Support Local Journalism!        

Link to Owner Dr. Robert B. Pamplin Jr.



Darleen Ortega is an Oregon Court of Appeals judge by day, but will play the Tribune's movie critic for the next month.

This story is part of our ongoing series on the Portland Film Festival. Click here for more coverage.

COURTESY PHOTO: DARLEEN ORTEGA - Appellate court judge Darleen Ortega moonlights as a film reviewer, including for the Portland Observer and her own blog. For the next month, she'll serve as a film reviewer of Portland Film Festival movies in the Portland Tribune.Whether it's from her seat as an appellate court judge, or from her local movie theater, Darleen Ortega listens to the arguments, and renders her decision.

Ortega, 59, has served on the Oregon Court of Appeals since 2003, but her true passion is with her pen, as a Portland-area film critic. This month, Ortega will bring her eye for film criticism to Pamplin Media Group, serving as the Portland Tribune's movie critic with weekly reviews for this year's Portland Film Festival, which starts Oct. 11.

"I was a voracious reader as a child," said Ortega, who grew up in Banks. "In rural Oregon, I didn't have a movie theater near me. As soon as I got a driver's license, I would go to the movies in Forest Grove or at Washington Square. I would drive to the 'big city' to go to the theater."

Ortega comes from a diverse family. The daughter of a Mexican American mother and a white father, she has two adopted Black brothers. She said her mom grew up speaking Spanish in an immigrant household but didn't see any value in her own children learning the language growing up in rural, mostly white Washington County.

"The only people I saw who looked like me growing up were farmworkers. There wasn't as much value surrounding culture and language back when I was young, like there is now," Ortega said.

Diversity is something Ortega values in films. Much of her film criticism comes at looking at films through a lens many other critics don't, she said.

"Like any other field, the field of film criticism is dominated by white men. When I go and read other reviews, I very frequently find my point of view is not represented in the dominant culture media," Ortega said. "I have things to say that are really good things to add to the conversation. Those of us from outside the dominant culture have different voices to add."

Ortega has always loved movies, and film criticism has become an artistic outlet beyond legal writing.

In the mid-1990s, Ortega started curating rankings and reviews and sharing them with friends over email which turned into her blog, She has also written reviews for the Portland Observer.

Her 2016 review of Leonardo DiCaprio-starring film "The Revenant" drew some attention. Most reviews of the film, made by Mexican director Alejandro González Iñárritu, overlooked vital Indigenous themes, she said..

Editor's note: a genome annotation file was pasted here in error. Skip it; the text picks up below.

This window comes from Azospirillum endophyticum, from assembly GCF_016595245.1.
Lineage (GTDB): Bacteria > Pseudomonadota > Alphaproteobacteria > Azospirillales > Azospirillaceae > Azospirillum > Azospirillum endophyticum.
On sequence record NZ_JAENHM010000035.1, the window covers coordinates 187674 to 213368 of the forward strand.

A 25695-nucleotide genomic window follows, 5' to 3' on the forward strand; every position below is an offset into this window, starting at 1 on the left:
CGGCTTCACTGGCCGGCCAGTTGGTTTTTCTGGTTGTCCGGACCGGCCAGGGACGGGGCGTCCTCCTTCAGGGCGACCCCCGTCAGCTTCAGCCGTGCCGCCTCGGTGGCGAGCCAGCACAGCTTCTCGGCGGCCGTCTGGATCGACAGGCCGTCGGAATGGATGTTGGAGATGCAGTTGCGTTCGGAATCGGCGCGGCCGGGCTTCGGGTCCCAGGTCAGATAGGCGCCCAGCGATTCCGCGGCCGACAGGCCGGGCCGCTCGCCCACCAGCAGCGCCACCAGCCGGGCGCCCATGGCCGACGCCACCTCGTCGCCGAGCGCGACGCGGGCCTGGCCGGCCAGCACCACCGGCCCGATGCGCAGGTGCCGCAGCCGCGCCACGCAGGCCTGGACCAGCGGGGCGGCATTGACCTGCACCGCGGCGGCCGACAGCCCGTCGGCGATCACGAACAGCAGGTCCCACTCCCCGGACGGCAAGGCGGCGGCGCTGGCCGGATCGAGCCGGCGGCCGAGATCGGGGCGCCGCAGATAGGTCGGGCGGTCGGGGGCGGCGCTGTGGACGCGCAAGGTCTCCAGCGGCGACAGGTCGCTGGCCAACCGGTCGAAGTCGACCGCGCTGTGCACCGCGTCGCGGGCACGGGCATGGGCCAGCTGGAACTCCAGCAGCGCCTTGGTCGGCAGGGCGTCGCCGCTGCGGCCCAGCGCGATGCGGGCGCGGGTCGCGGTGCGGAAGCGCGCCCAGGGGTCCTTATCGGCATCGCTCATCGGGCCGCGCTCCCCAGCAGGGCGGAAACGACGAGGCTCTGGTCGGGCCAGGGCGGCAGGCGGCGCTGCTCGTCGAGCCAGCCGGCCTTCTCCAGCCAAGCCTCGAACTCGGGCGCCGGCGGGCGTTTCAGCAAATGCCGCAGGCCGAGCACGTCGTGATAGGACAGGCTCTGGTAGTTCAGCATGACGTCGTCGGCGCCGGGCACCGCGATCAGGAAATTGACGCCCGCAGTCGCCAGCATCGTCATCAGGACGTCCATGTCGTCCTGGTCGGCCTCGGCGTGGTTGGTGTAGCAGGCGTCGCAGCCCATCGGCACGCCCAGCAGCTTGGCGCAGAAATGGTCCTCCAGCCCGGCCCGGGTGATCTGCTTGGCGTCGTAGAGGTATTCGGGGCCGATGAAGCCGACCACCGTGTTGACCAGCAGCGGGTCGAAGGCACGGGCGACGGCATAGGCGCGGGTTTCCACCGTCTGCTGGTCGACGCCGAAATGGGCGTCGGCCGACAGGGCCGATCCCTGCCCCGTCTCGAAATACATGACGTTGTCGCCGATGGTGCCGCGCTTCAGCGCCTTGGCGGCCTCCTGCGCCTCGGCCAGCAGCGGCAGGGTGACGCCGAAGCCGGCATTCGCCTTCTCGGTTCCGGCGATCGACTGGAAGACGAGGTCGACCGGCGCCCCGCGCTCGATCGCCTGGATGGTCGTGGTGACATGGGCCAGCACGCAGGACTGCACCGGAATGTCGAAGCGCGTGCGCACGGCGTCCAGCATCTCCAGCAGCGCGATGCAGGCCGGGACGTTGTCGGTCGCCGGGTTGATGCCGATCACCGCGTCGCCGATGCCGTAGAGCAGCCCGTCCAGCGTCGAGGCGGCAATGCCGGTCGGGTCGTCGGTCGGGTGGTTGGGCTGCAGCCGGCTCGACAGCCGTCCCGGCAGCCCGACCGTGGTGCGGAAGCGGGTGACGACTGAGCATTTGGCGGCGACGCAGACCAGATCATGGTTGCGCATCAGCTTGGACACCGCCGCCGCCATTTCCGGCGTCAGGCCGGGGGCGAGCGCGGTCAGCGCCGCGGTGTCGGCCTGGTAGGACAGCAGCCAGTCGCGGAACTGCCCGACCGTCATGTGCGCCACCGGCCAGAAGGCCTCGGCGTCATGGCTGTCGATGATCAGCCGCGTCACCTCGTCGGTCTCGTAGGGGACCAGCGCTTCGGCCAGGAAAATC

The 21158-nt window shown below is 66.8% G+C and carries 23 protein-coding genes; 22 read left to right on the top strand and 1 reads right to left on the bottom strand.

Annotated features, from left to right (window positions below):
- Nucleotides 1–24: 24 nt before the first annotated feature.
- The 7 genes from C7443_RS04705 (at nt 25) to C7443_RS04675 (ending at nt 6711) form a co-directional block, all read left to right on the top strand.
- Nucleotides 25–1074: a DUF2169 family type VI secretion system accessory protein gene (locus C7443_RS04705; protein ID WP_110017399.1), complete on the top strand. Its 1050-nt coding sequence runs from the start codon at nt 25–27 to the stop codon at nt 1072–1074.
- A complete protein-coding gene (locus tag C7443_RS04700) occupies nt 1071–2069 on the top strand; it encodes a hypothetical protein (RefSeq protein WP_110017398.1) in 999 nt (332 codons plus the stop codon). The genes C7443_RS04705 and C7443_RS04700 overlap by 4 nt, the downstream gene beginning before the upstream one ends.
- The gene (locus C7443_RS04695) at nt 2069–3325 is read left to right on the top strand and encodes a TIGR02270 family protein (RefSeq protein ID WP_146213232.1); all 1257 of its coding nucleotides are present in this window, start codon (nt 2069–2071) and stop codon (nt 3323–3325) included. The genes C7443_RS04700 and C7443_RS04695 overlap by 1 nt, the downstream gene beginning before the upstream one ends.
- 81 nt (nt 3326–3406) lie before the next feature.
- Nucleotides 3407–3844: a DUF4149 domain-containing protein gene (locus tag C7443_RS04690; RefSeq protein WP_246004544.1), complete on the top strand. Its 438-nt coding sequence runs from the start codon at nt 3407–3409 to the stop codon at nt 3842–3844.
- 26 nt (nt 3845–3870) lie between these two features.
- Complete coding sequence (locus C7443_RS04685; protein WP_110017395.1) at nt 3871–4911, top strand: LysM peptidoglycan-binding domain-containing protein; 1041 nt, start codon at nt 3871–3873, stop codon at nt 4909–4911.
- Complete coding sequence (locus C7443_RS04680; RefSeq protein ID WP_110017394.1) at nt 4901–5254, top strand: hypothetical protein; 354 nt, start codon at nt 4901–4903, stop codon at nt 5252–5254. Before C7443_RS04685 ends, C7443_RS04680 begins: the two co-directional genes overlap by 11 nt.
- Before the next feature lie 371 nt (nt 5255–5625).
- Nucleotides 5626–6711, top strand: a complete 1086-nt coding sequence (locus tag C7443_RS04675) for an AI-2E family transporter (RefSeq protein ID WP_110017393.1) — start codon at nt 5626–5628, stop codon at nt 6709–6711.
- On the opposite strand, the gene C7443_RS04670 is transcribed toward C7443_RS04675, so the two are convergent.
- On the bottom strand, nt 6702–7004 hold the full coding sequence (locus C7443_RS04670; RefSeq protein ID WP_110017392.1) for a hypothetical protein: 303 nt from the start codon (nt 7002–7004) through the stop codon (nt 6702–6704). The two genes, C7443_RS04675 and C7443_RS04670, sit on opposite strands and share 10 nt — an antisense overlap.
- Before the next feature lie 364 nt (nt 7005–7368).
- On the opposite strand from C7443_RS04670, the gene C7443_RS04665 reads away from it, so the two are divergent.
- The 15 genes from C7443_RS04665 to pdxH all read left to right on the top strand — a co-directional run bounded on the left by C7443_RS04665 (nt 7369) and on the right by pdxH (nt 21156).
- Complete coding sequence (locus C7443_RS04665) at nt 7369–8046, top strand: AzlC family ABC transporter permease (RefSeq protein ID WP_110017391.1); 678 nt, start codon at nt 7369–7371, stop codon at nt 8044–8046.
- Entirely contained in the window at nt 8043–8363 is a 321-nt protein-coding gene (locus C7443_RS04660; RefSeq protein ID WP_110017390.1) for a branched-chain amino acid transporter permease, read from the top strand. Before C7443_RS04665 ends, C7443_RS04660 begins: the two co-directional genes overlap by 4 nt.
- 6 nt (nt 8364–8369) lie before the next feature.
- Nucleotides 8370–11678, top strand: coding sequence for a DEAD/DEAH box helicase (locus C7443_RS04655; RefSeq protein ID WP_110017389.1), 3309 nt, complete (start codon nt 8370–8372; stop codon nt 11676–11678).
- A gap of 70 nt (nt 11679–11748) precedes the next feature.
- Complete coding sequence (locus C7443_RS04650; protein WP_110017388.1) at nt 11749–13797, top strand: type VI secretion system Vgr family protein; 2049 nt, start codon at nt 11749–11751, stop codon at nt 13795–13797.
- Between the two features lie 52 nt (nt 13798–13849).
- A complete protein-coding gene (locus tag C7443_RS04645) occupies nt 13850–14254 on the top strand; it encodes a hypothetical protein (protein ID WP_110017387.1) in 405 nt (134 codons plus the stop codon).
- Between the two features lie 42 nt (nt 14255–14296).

"I'm really interested in other people's stories," Ortega remarked. "I think other people's stories are really helpful to pull you out of your experience or help you make sense of your experience."

As Ortega sees it, the courtroom and the theater can both benefit from new perspective.

Ortega, who was born in Montebello, California, and graduated from Banks High in 1980, practiced civil litigation at the trial and appellate levels for 14 years prior to joining the Oregon Court of Appeals.

"I went to law school because I cared about justice," Ortega said. "And then in law school was when I started to develop language for what it feels like to be part of the heritage of Mexican American people, which is really complicated."

The Oregon State Bar has listed Ortega as a possible replacement for Jack Landau on the Oregon Supreme Court. Gov. Kate Brown is expected to make the nomination soon.

Ortega joined the Court of Appeals in 2003 as its first woman of color and is the only Latina to serve as an appellate judge in Oregon. She was appointed by then-Gov. Ted Kulongoski, and won consecutive elections in 2004, 2010 and 2016 for six-year terms.

Previously, she graduated from George Fox University and University of Michigan Law School. She credits movie theaters in Ann Arbor, Michigan, for opening her eyes to the power of narrative.

This story is made possible because of Amplify, a community storytelling initiative of Pamplin Media Group, Care Oregon and The Latino Network. Amplify supports internships for high school journalists in the Portland metro region and aims to elevate the voices of student journalists from historically underrepresented groups, such as communities of color, low-income residents and others.

You count on us to stay informed and we depend on you to fund our efforts. Quality local journalism takes time and money. Please support us to protect the future of community journalism.

Have a thought or opinion on the news of the day? Get on your soapbox and share your opinions with the world. Send us a Letter to the Editor!

Go to top